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– Running the Arizona-Nevada border on the Black Canyon with the Tahoe SUP EXPLORE Team


It seemed impossible that this translucent green, vibrant ribbon of cold water could exist in

such a hot and arid landscape. But there it was. A river, deep and full of life, sculpting its way through towering desert canyon walls and cutting into the stone heart of this land for the last 5 million years.

Paddling up the river, it was easy to imagine myself as a member of an ancient civilization

that had lived along the river, heading to a favorite hunting or fishing spot, or a pioneer carrying pelts and furs to trade further up the river. Or perhaps I was one of the men who used this waterway as their daily commute to work on the construction of the Hoover Dam. But there is no evidence that standup paddling was part of those cultures and from the looks of some of the gaping stares we were getting from kayakers and people on raft tours SUP had been only recently introduced.

Our mission in the Black Canyon along the Colorado River was not as noble as my daydreaming would suggest. We were there to have fun. 3 days of fun. And in the first mile on the river the reality of how I got here was washing away.
A couple of hours ago, I had been standing on the Las Vegas strip, waiting for the final members of our small group of friends to arrive from places like Laguna Beach, Tahoe City and Austin, Texas. All of us would be seeing the Black Canyon for the first time.

The section of the river we would spend the next 3 days exploring is the 12 mile stretch from the Willow Beach put in, up to the restricted zone at the base of the Hoover Dam. The mellow, controlled flow is host to kayak, canoe and rafting tour outfits and the highlights and must see areas are well mapped and documented. I had not done any research about where we were going and it really added to my amazement about how remote we seemed to be in a one hour drive from Vegas.

In the true spirit of FUN we boat shuttled the bulk of our gear and supplies up to our campsite, so essential amenities like a grill, beer, guitars and horseshoes were waiting for us after a 7 mile upstream paddle. Upstream sounds daunting but with just a little river knowledge and the ability change gears through swifter water everyone was cruising right along.

Upon arrival at camp, just below Ringbolt Rapids, it became clear why this spot was chosen. Just behind our tents was the entrance to a dramatic slot canyon and the Arizona Hot Springs. A short hike into the winding canyon with warm running water reveals a 20 foot ladder up a waterfall. A hot spring waterfall! At the top begins a series of clear water pools that increase in temperature a few degrees each higher pool you climb into. The third one up was guessed to be about 105 degrees, right in everyone’s comfort zone.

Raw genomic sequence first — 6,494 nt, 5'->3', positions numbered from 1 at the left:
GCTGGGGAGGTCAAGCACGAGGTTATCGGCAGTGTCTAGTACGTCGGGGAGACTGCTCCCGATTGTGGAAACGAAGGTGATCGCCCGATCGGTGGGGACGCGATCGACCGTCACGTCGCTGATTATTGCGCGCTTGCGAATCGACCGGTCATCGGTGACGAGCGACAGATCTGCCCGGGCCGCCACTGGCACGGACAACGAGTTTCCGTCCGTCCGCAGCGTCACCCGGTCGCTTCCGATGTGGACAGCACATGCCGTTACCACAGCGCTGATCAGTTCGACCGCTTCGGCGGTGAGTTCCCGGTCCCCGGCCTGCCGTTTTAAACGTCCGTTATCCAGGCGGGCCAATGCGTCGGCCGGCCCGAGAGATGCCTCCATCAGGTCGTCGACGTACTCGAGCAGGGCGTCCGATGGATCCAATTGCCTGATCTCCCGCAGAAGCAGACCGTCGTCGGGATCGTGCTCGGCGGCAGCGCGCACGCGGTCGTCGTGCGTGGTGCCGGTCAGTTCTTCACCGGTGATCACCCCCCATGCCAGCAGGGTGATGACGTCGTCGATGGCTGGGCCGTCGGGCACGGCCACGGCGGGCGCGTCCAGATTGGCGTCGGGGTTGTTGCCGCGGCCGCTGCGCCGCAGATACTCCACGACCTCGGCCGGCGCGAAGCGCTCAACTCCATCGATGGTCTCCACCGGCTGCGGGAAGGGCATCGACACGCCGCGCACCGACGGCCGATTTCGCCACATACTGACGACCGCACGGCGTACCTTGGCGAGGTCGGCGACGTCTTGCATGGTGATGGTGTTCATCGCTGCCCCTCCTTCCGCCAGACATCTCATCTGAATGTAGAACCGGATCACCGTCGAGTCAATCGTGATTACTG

We lounged and discussed the day, gazing up in amazement at the high canyon walls with just a sliver of sky viewable. “So, that’s why they call it a slot canyon”, I mumbled in all honesty. I mentioned that this was my first hot spring experience and I was quickly educated that not many are as clear and odorless as the Arizona Hot Springs. I also learned that it is possible to hike 3 miles into the springs from the closest road, but that hardly sounds as fun as the path we chose.

We spent the next 2 days pretty much like kids during recess, paddling our way further upstream and drifting back down to camp, exploring and looking for rocks to jump off. Someone would duck into a cave and yell, “hey check this out!”, or come across another hot spring. There were spots where you could literally stand on your board in the river and take a hot shower under water geothermally heated by the Earth’s crust. Boy Scout Canyon seemed to invite us in and we pulled the boards out of the water and climbed up to have some lunch to the soothing sounds of hot spring water cascading off the cliffs.

Small herds of desert bighorn sheep peered curiously from precarious outcroppings, either because they don’t see people standing on the river much or because of the presence of Stella, an Aussie/Boarder Collie, perched on the nose of a board.


The appropriately named Sauna Cave sits just below the Hoover Dam and if you ask me, more fascinating. Rumor is, (fact actually) that the tunnel was drilled by miners working on Hoover Dam looking for a diversion route for the river. They drilled into the hot spring and aborted the location. The pitch black, narrow tunnel extends about 30 yards underground and creeping back there with only your hand on the wall to guide you was like the best haunted house with the addition of shin deep, 105 degree water.  We had put a check on everything on the list and our little adventure was coming to an end. Between the desert heat and our excited, back and forth and up and down the river paddling for 3 days, it was time to call it good, raft the boards together and enjoy a nice drift back down the river. The Black Canyon may not have many secrets left to reveal or areas left unmapped, but it serves an important purpose. Sure, it was a blast to have nothing but time on our hands, a perfect amphibious environment to play in and the perfect standup boards to do it on. But because the Black Canyon has an easy level of accessibility and exposes a wide audience of people to its beauty, it stands a good chance of instilling visitors with the importance of preserving natural lands for future generations.

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